How I Got 50 Beta Readers For My Fantasy Novel in 3 Weeks
At a recent writing/publishing meetup in Minneapolis, MN, I was asked by an author Sarah Stonich how I’d gotten 50 readers for phase 1 of my beta reading on the latest draft of my weird epic fantasy novel.
I simply asked.
Really, that’s what I did. In a variety of ways. Okay, but how did I really do it?
I built relationships.
Then I asked.
Before I asked, I needed to be ready
Two important things I did first:
- I wrote a readable draft of my novel
- I created a system to receive feedback on the novel
If you have questions about #1, write your question in the comments here on Medium and I’ll definitely answer them! Seriously, do it :)
As for #2, here’s what I did.
Then, I used it to create this signup landing page for my beta reading team. Anyone who agreed to read at least part of the book was sent here:
Over the next 2 months (October and November 2016), readers will give feedback as they progress through the book. I’m getting useful reactions and input which will improve the novel. I’ll then do some rewrites and prepare for beta reading phase 2.
I’m meeting other interesting people and writers. Some of whom I hope to join forces in a formal writing group as we progress through our careers, like Sam Moss.
Where Did I Find Readers?
Pretty much everyone reads. And no matter what you’re writing, there is probably an audience for it. You just need to find it.
I wasn’t sure exactly where I’d find readers for my particular style of weird fantasy, but I didn’t discount anyone at the start. I’m glad I didn’t, because sometimes a friend would know someone else for whom the book would be a good fit.
Here’s a few things I did:
- Started a Medium journal to document my novel writing journey
- Created a Revue newsletter with fun things I’m reading (I read a lot)
- Messaged friends on Facebook [friends helped me find the right readers — one of my former coworkers at Target’s cousin is a novelist in India and he recruited his cousin to join the beta reading team]
- Contributed to Fantasy-Faction on Facebook, and several other Facebook groups [one of the community members liked one of my novel recommendations and joined my beta reading team]
- Shared stories about my progress on Snapchat (follow me @e.vanmech) [my friend, who’d been living in London, saw my story and sent me a writer he knows looking for a writing group!]
- Messaged people on LinkedIn [for some of my contacts LinkedIn is the only point of connection…funny that]
- I emailed people one by one [one of my friends who teaches high school shared my novel synopsis with his class — three of his students are now in my beta reading team]
- I searched for writers and readers on Quora, some inside my contacts and some outside [I found one of my favorite beta reading contributors so far this way]
- Talking to people IRL. I live in an artist community in Minneapolis — I’ve gained a few readers just through bumping into people in the hallways or through short chats in the elevator.
Wow, reflecting and making that list made me realize I did a decent amount of work to get readers! Maybe not as simple as I stated in the outset :)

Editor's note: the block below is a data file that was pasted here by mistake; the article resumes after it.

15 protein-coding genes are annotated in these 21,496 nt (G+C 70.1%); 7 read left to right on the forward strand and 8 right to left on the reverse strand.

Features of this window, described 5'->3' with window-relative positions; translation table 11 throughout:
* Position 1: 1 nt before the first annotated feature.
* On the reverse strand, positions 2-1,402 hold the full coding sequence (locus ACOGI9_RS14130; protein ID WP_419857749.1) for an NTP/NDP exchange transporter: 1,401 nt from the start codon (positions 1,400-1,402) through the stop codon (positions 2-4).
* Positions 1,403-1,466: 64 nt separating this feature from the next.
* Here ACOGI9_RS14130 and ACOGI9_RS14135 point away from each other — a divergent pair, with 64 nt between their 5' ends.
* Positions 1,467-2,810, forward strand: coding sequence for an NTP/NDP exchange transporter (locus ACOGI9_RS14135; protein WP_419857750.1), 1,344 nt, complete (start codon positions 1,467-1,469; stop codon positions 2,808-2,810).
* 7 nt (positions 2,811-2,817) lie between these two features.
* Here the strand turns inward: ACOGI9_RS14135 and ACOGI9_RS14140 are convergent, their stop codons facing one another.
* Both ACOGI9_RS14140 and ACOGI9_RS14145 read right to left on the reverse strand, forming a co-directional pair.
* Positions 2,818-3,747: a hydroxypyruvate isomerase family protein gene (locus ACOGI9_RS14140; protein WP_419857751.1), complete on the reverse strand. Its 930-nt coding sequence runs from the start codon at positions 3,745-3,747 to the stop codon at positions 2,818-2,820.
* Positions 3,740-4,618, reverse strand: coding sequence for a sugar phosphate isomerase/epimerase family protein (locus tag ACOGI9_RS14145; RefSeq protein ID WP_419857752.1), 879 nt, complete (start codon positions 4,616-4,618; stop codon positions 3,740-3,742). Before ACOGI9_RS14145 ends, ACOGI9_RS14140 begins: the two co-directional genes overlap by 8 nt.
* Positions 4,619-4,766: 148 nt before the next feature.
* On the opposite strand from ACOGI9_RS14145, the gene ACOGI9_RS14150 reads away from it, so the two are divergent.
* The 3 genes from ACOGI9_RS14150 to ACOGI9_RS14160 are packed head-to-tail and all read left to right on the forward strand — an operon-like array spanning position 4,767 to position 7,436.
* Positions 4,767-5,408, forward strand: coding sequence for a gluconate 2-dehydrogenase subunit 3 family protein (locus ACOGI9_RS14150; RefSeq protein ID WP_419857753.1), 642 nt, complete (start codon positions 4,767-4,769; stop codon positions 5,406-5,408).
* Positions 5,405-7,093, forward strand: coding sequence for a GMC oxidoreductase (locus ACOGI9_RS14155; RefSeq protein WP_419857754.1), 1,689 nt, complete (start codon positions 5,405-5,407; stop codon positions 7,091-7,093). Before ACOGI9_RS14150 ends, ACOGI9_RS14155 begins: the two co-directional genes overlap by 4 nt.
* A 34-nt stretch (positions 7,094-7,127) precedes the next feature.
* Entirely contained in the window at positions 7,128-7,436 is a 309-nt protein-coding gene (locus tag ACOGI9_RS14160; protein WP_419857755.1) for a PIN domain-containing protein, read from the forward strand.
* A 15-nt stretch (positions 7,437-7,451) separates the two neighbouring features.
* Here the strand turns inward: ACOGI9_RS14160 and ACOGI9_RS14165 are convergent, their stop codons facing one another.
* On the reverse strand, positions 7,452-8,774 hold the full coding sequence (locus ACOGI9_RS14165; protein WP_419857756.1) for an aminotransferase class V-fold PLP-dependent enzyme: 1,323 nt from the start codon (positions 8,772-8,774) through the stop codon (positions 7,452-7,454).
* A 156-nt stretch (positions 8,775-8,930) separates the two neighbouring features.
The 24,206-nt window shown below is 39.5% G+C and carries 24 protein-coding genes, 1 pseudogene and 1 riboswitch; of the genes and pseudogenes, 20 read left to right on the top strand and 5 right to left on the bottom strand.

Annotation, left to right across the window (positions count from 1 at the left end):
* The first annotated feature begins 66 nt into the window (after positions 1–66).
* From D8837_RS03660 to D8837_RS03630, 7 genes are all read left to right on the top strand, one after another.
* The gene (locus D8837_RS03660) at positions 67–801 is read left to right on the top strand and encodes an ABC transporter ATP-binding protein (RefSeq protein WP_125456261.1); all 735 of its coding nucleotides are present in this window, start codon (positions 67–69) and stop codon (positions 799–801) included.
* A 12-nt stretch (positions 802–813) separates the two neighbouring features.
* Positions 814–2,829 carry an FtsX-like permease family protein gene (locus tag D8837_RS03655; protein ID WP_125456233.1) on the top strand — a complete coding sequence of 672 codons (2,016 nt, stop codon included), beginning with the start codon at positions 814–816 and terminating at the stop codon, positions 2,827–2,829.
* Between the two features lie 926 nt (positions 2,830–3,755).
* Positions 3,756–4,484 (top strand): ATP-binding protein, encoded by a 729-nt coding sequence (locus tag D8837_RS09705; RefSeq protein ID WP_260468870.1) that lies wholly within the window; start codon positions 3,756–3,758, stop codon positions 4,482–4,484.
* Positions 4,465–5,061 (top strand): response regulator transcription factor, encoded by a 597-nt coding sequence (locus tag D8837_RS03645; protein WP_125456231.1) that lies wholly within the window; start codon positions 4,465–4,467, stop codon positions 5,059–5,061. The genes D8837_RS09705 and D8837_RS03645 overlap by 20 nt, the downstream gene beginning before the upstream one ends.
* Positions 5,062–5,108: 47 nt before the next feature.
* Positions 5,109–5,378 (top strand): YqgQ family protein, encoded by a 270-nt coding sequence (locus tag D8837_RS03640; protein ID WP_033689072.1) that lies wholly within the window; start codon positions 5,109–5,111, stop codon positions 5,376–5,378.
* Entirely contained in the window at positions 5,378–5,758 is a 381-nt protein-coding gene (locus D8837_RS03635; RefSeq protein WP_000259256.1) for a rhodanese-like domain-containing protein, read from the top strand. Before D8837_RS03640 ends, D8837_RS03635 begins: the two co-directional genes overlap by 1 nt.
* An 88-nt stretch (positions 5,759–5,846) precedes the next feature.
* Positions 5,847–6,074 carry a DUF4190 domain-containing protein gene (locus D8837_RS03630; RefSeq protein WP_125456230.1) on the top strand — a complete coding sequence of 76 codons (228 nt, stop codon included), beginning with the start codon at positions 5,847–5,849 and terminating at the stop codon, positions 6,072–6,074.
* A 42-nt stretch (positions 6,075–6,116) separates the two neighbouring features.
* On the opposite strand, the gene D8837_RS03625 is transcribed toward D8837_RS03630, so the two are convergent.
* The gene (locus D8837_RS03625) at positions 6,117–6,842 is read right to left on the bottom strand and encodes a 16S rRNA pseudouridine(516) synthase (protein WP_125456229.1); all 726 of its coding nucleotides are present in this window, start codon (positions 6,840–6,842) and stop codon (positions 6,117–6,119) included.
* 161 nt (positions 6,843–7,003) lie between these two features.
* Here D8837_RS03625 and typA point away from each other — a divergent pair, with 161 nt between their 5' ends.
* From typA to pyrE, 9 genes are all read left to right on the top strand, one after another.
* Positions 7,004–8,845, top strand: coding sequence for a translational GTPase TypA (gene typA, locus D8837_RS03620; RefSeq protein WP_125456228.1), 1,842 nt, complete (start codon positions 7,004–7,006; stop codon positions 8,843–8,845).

One other observation just to make this clear:
- About three quarters of the people in my reading team I’ve had some contact with before.
- The final quarter were new connections.
Despite this early success, I’m excited to expand on the ways to get in touch with people for phase 2 of the beta reading. Making a novel great is nothing if it isn’t hard work.
Helping other writers and finding the right readers
One strategy I’ve found very helpful is to help other readers. Most writers get better with feedback from the right kind of reader (or from a dedicated writing group). I’m looking to add value to other writers’ work and in exchange get help from them as readers on the next phase of my beta reading.
I also have few things I want to try as I find the right people for phase 2 of beta reading:
- Reddit: there are some awesome communities here, like /r/fantasywriters or /r/worldbuilders
- Fantasy Faction: there is a really cool critique group I want to get involved in
- Minneapolis/St. Paul writer meetups (there are some great meetups I’ve heard about but am yet to attend)
What I’ve learned so far in building a team
It’s been incredible to see how my relationships brought people to help me.
I hope I can continue working hard, staying patient, and doing the right thing to give help and accept help from others. Writing a novel is no small task, nor is it impossible.
In the long term, I want to tell stories for a living.
But I’ve also found I enjoy connecting people and building communities. On a tangential note, I’ve just started helping Yu-kai Chou (yukaichou.com) with email management for his Octalysis Prime community, which is in turn helping me think about how I’m building and intend to continue building my own writing/reading community. These fall into three categories:
- Beta reading team
- Writing group
- Readers and Fans! (TBD, since I haven’t published a novel yet)
What are you building?
I’d love to hear from you if you’re building a community. I’m interested in how you do outreach, how you onboard, how you make people feel welcome and make sure they know what to do, and how you keep people engaged.
Please don’t hesitate to leave a short comment. And if you got even one new idea from this article, please tap the green heart so other community builders can find this and learn from it too — much appreciated!